President Dieter F. Uchtdorf

“The people around us are not perfect. People do things that annoy, disappoint, and anger. In this mortal life it will always be that way” (“The Merciful Obtain Mercy,” Ensign or Liahona, May 2012, 77).

Invite the class to ponder whether they know someone who does things that annoy, disappoint, or anger them.

  • Why might it be difficult to love someone who does these things?

Invite students to look for truths as they study Luke 10:25–37 that can guide them as they interact with individuals who may be difficult to love.

Invite a student to read Luke 10:25 aloud. Ask the class to follow along, looking for a question a lawyer asked the Savior.

  • What did the lawyer ask the Savior?

Invite a student to read Luke 10:26–28 aloud. Ask the class to follow along, looking for the Savior’s answer. Then ask students to report what they found.

  • What principle do we learn from these verses concerning what we must do to obtain eternal life? (Students may use different words but should identify a principle similar to the following: To obtain eternal life we must love God and love our neighbor as ourselves. Write this principle on the board.)

  • According to verse 27, how must we love God?

  • What does it mean to love God with all your heart, soul, strength, and mind?

Point out the phrase “love our neighbor as ourselves” on the board. To help students understand what it might mean to love our neighbor as ourselves, invite them to list on the board the things they do during a typical day. (Items might include preparing for the day, eating, sleeping, doing homework, and so forth.)

After compiling a list on the board, invite students to ponder how many of their activities are focused on themselves.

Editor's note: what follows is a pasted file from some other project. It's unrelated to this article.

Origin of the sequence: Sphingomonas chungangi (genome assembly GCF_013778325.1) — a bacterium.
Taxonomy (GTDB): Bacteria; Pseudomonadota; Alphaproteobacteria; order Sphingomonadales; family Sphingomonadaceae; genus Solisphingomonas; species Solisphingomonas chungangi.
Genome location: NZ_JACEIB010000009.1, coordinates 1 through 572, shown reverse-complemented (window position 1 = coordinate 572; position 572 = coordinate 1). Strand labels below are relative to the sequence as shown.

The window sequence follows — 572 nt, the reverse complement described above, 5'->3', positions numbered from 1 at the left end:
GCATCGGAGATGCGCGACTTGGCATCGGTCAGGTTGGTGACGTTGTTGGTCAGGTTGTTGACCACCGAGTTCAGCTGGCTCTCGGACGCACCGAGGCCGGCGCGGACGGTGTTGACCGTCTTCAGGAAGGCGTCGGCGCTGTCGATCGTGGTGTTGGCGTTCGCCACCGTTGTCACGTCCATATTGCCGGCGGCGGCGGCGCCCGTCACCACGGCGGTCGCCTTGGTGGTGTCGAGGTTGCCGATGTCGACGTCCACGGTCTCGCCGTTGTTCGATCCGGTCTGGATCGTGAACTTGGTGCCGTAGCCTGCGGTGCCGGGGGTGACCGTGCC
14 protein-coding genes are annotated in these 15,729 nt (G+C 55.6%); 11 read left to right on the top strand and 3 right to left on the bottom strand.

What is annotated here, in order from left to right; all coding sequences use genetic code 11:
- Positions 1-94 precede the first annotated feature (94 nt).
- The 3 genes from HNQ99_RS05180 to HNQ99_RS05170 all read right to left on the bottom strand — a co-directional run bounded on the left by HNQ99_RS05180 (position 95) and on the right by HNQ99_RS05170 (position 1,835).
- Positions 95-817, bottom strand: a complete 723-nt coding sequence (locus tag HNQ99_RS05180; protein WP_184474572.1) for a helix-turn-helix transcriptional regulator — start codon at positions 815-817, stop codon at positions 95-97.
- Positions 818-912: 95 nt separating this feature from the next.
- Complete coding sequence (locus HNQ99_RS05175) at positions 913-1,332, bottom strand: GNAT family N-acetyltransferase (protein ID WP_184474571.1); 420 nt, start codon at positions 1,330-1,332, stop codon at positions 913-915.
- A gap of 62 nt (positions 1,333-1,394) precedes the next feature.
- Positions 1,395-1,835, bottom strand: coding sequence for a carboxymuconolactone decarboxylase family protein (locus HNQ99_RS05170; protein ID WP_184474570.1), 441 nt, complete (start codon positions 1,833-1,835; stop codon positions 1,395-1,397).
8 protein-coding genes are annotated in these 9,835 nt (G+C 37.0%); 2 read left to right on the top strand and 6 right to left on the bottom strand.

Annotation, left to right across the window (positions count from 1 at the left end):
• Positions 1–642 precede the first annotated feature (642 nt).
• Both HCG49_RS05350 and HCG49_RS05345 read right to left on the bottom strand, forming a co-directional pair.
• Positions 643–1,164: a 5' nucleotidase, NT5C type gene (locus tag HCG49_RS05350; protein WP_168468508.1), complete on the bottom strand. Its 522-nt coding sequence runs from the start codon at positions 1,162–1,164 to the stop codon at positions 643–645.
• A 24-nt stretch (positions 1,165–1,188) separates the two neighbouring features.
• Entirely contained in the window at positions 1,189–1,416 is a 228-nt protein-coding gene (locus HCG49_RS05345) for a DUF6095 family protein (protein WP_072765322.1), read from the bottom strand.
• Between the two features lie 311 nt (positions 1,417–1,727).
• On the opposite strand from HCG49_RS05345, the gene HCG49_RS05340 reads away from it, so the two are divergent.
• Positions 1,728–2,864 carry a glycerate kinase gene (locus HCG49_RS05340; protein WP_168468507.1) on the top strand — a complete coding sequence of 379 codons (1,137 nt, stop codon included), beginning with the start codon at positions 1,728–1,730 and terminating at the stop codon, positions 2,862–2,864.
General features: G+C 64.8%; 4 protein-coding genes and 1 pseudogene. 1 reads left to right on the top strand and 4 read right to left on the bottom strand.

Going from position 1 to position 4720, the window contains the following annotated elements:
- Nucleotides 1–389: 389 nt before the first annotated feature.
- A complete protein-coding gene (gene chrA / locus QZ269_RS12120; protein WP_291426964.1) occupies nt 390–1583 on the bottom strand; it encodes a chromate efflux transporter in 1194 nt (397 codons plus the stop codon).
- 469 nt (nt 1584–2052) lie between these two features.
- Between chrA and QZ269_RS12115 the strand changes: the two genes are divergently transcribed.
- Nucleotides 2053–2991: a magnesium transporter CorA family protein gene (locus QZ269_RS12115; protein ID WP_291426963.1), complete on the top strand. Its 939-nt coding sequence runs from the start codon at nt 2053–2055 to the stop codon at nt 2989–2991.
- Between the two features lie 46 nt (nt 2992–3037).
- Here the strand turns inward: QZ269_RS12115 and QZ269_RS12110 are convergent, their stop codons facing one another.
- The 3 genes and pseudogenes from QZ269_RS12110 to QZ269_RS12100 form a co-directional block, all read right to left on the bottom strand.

• What can we learn from this exercise?

  • What are some ways we might be able to focus more often on the well-being of others and seek to love them as much as we love ourselves?

  • What are some ways we can do this even during activities we do for ourselves? (Examples might include eating lunch with those who seem lonely or complimenting others during our school activities.)

  • How do you think loving God and our neighbor as much as we love ourselves can help us progress toward eternal life?

Invite a student to read Luke 10:29 aloud. Ask the class to follow along, looking for a second question the lawyer asked Jesus.

  • What was the lawyer’s second question?

Prepare several students to act out the parable of the good Samaritan in Luke 10:30–35. Invite one student to be the narrator and others to play the roles of the wounded Jewish man, two thieves, the priest, the Levite, and the Samaritan. (If you have a class with only a few students, they could play multiple roles.) You may want to provide some props, which could include name tags, extra clothing to take from the Jewish man, two containers representing the oil and wine, a rolling chair to represent the beast, and two coins to represent the two pence. (Note: You may want to select the participants and give them specific instructions before class to ensure the role play is effective, appropriate, and safe.)

Invite the narrator to read Luke 10:30–35 aloud, and ask those participating to act out the parable. Ask the rest of the class to follow along, looking for what the Savior taught about who our neighbor is. After the role play, invite the students to return to their seats.

  • Which of the Samaritan’s actions impresses you the most?

To help the class better understand what might be expected of a priest, Levite, and Samaritan, invite a student to read the following explanation aloud:

Priests and Levites held the Aaronic priesthood and were assigned to serve God and their fellowmen, both in the temple and as teachers and exemplars of God’s law. These priesthood bearers were fully aware of the commandment to “love thy neighbour as thyself” (Leviticus 19:18) and to care for foreigners and travelers (see Leviticus 19:34; 25:35). In contrast, “Samaritans were partly Israelite and partly Gentile. Their religion was a mixture of Jewish and pagan beliefs and practices. … Jews had developed [hatred] for the Samaritans because the Samaritans had apostatized from the Israelite religion” (Guide to the Scriptures, “Samaritans,” scriptures.lds.org). Both Jews and Samaritans typically went out of their way to avoid each other.